2. Take responsibility for your actions performed in the past.
  3. Work towards spiritual liberation in this life.

How does this transference of karma then take place from one life to the next? Yoga teaches that this transference happens by means of the subtle body, which is called ‘linga’ in some texts and ‘sukshma sharira’ in others. This subtle body is not destroyed at death of the gross body. So says for example the Brhad Aranyaka Upanishad, “Like a caterpillar upon reaching the end of a blade of grass reaches out to the next blade and draws itself across, so the linga when having reached the end of life of gross body, draws itself across into the next gross body.

Other texts use the simile of changing ones clothes. ‘As you cast off a worn garment in the evening to put on a fresh one next day, so do you cast away this body at the end of your life only to choose a new one at the dawn of the next life’.

Karma is stored in the so-called ‘karmashaya’ (karmic storehouse), which the Yoga Sutra mentions in sutra 2.12. We are slowly working through the content of our karmashaya by choosing embodiments according to their propensity to supply us with the right cocktail of pleasure and pain to evolve us, to move us forward.

I found it helpful for modern yogis to look at karmashaya as the deepest layer of the subconscious. About 98% of our mind is subconscious. If all of our mind was conscious we would not be able to survive. For example see how fast your subconscious mind learns to drive a vehicle all by itself whereas your conscious mind can talk to your passengers. Now, whenever you think, say or do something it forms a subconscious imprint (samskara). This is the surface layer of the subconscious mind. At this level you still have choice. You feel inclined to enact on samskaras but your conscious mind can still override them. If you keep enacting upon them subconscious imprints densify to become vasana (conditioning). At this level it seems to us that we do not have choice anymore. For example a murderer may say they did not have a choice but ‘had’ to kill that particular person. A judge however, from the birds-eye perspective may see how the whole biography of a certain perpetrator may have programmed this person to act in a particular way. This then is called conditioning, the second layer of the subconscious. To underline how powerful it is some teachers call it robotic conditioning.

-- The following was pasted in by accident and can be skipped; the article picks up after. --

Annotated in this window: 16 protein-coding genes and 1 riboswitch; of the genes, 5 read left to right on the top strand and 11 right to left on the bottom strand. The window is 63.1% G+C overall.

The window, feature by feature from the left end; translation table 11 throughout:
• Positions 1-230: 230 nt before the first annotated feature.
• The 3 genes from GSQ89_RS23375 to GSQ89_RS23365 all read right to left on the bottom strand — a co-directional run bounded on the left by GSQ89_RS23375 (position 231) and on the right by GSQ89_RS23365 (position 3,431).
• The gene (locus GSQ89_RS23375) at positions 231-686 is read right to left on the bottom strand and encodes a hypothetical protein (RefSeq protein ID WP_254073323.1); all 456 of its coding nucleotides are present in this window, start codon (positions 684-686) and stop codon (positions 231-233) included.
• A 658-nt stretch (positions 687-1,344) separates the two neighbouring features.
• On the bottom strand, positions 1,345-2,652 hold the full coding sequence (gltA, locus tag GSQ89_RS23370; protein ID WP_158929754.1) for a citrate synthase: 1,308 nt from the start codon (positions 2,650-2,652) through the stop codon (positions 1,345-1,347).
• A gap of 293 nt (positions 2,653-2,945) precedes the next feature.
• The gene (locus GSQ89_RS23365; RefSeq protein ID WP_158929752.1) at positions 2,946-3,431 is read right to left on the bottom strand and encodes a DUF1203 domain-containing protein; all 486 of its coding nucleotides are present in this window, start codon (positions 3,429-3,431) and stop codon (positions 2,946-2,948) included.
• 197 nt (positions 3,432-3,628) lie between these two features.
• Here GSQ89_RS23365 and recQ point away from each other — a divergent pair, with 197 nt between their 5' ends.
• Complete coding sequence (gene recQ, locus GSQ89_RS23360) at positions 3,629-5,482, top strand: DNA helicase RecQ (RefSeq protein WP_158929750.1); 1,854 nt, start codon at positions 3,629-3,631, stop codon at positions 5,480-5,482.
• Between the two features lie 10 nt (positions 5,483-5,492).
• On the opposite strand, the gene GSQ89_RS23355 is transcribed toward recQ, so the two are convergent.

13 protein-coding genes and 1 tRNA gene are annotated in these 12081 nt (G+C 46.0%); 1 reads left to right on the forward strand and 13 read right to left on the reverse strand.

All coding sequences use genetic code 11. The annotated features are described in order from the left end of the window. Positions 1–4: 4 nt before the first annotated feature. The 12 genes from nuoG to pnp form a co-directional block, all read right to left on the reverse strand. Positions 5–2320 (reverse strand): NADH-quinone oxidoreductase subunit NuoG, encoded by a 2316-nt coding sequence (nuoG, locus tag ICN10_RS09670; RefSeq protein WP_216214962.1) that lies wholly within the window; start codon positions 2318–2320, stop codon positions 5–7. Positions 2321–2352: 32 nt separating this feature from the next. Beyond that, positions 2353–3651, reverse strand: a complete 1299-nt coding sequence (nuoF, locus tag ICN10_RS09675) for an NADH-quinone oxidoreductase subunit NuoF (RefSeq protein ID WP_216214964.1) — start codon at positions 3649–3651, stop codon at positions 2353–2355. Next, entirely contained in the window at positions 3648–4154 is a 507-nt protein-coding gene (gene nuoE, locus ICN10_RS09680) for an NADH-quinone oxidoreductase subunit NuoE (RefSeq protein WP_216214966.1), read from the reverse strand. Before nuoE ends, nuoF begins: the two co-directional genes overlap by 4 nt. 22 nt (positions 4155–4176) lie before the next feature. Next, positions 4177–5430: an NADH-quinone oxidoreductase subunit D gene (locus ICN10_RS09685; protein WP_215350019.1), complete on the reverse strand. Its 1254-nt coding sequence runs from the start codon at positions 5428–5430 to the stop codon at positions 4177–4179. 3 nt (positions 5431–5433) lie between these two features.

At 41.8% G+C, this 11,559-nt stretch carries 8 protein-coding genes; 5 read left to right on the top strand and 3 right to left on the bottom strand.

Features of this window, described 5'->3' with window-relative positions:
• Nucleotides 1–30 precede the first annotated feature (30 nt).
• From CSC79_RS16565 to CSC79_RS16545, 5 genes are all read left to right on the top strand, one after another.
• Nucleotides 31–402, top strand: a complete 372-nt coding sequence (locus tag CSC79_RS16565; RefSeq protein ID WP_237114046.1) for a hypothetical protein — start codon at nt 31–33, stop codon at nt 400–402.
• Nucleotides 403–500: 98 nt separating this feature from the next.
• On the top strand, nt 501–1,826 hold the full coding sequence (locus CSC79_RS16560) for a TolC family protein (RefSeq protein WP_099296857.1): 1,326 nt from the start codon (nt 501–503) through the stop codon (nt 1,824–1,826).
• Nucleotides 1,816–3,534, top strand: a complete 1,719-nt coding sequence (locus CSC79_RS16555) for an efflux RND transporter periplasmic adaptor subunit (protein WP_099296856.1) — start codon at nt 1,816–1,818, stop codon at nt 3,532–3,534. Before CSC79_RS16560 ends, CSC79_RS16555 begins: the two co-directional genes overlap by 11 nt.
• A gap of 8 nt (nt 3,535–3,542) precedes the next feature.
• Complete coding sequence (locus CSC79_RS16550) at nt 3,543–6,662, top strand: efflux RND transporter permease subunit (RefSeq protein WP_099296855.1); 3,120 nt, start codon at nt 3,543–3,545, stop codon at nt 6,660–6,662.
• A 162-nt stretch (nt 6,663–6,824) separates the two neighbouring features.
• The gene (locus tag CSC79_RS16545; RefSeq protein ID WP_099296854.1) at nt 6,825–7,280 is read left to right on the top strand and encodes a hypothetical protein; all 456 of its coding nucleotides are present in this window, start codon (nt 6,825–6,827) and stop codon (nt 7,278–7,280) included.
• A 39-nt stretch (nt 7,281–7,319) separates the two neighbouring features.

Also at this layer of conditioning we can still wake up and override our tendencies, but it takes more effort than doing so at the more superficial layer of subconscious imprint. According to yoga philosophy the entity to which we can wake up and realize our unlimited freedom and luminosity is called purusha (consciousness) or atman (self). It is the awakener.

The third, deepest and most powerful layer of the subconscious is the karmashaya (karmic storehouse). Here even more we feel as if we are at the ransom of forces that create our destiny, that we ‘are meant to do’ things in a certain way. Truth is it is merely ourselves who have set these forces into motion. However, at this deepest layer of the subconscious, the juggernaut of tendencies set in motion by us has built up such momentum that we find it hard to change its direction. There is a karmic inertia similar to the movement of the Titanic heading towards the iceberg. We can change this direction only through a course of action (karma comes from the verb root kr- to do), rather than through mere thought. Such action must involve all layers of the human being, including body, breath and mind and involve asana, pranayama and meditation to address these respective layers.

Finally we have to look at what identifies karma as ‘our’ karma as in opposed to somebody else’s and as a matter of fact what actually is it that identifies ‘our’ body or even ‘our’ thoughts as ours. In yoga we call this entity ahamkara (I-maker). It is ahamkara that will own a sensation or thought and say, ‘this is mine, ‘this is me’. Yoga aims at purifying the ahamkara to the point at which we only say ‘I am’ rather than saying ‘I am this’ or ‘I am that’. When reaching this pure beingness, any identification with karma ceases. It is this state of which Patanjali in sutra 4.7 says, ‘karma is good, bad or mixed, that of the yogi is neither’.

Summarizing, karma is a form of physical therapy whereby we are living out the content of our subconscious mind in physical form. By consuming the result of our poor past choices (through suffering) we become enticed to and therefore learn to make higher quality future choices.

About Gregor Maehle

Gregor Maehle started his yogic practices over 38 years ago. For almost two decades he yearly travelled to India where he studied with various yogic and tantric masters. Gregor spent 14 months in Mysore, India, and in 1997 was authorized to teach Ashtanga Yoga by K. Pattabhi Jois. Since then he has branched out into research of the anatomical alignment of postures and the higher limbs of Yoga. He obtained his anatomical knowledge through a Health Practitioner degree and has also studied History, Philosophy and Comparative Religion. Gregor lived many years as a recluse, studying Sanskrit, yogic scripture and practising yogic techniques. He has published a series of textbooks on all major aspects of yoga. His mission is to re-integrate ashtanga vinyasa practice into the larger framework of Patanjali’s eight-limbed yoga in the spirit of T. Krishnamacharya. He offers trainings, retreats and workshops worldwide.
Posted in Ashtanga Yoga, Society/ civilisation, Yoga Philosophy.